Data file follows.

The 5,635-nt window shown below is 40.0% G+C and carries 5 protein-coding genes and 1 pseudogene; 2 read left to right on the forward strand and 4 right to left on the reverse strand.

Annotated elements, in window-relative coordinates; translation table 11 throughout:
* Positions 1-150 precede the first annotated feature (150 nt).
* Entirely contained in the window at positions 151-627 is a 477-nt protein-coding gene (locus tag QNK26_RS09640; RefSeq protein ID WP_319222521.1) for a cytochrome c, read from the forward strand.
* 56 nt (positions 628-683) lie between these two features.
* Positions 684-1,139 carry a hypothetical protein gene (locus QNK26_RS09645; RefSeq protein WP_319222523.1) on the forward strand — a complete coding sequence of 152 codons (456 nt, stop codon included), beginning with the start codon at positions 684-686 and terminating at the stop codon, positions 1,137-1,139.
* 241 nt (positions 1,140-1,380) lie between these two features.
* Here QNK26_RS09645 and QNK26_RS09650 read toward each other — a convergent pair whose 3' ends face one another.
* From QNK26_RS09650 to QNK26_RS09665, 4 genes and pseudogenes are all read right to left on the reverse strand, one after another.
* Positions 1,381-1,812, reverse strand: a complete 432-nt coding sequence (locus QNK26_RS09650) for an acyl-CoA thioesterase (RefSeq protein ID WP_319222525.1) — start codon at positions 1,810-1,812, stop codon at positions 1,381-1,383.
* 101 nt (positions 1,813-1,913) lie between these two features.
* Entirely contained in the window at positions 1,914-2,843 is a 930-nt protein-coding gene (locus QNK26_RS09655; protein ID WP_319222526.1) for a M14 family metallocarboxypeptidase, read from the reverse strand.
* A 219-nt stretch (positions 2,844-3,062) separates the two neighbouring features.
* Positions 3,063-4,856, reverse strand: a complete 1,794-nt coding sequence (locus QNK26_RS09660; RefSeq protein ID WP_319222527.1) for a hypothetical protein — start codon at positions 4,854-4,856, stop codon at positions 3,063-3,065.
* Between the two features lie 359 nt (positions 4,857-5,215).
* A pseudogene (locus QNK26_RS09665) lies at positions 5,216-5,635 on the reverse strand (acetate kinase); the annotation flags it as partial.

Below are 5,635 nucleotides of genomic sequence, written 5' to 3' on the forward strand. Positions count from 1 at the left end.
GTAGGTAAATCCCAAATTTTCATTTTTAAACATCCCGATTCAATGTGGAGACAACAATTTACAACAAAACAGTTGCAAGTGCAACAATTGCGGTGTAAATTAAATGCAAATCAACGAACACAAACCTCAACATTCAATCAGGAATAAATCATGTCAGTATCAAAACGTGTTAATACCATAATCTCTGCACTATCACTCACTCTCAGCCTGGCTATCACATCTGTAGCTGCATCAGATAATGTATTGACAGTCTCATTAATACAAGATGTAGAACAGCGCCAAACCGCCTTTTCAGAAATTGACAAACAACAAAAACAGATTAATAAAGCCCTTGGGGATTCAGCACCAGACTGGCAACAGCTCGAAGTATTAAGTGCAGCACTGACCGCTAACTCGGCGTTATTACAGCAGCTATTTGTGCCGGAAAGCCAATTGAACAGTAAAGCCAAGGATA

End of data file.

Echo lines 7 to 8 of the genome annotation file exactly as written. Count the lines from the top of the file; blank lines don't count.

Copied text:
* 241 nt (positions 1,140-1,380) lie between these two features.
* Here QNK26_RS09645 and QNK26_RS09650 read toward each other — a convergent pair whose 3' ends face one another.